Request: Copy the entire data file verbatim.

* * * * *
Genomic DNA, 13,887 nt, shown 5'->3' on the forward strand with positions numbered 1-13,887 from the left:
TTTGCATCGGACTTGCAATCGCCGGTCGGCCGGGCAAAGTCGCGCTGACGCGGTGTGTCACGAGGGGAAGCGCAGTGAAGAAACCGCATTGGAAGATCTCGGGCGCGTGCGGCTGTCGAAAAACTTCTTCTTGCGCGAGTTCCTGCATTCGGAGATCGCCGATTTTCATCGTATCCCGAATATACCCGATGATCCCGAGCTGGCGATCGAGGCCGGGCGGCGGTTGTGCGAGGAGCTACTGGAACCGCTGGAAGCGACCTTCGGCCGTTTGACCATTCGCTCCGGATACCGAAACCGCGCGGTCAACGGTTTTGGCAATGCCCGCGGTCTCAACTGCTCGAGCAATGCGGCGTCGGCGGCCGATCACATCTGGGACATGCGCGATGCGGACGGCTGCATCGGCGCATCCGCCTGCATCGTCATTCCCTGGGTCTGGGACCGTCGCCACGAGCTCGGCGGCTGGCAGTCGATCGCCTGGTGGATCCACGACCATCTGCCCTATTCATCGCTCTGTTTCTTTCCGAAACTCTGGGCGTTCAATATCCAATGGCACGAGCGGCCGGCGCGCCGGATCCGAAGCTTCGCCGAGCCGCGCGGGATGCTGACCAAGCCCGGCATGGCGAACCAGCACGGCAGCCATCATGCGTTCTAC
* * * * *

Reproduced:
Genomic DNA, 13,887 nt, shown 5'->3' on the forward strand with positions numbered 1-13,887 from the left:
TTTGCATCGGACTTGCAATCGCCGGTCGGCCGGGCAAAGTCGCGCTGACGCGGTGTGTCACGAGGGGAAGCGCAGTGAAGAAACCGCATTGGAAGATCTCGGGCGCGTGCGGCTGTCGAAAAACTTCTTCTTGCGCGAGTTCCTGCATTCGGAGATCGCCGATTTTCATCGTATCCCGAATATACCCGATGATCCCGAGCTGGCGATCGAGGCCGGGCGGCGGTTGTGCGAGGAGCTACTGGAACCGCTGGAAGCGACCTTCGGCCGTTTGACCATTCGCTCCGGATACCGAAACCGCGCGGTCAACGGTTTTGGCAATGCCCGCGGTCTCAACTGCTCGAGCAATGCGGCGTCGGCGGCCGATCACATCTGGGACATGCGCGATGCGGACGGCTGCATCGGCGCATCCGCCTGCATCGTCATTCCCTGGGTCTGGGACCGTCGCCACGAGCTCGGCGGCTGGCAGTCGATCGCCTGGTGGATCCACGACCATCTGCCCTATTCATCGCTCTGTTTCTTTCCGAAACTCTGGGCGTTCAATATCCAATGGCACGAGCGGCCGGCGCGCCGGATCCGAAGCTTCGCCGAGCCGCGCGGGATGCTGACCAAGCCCGGCATGGCGAACCAGCACGGCAGCCATCATGCGTTCTAC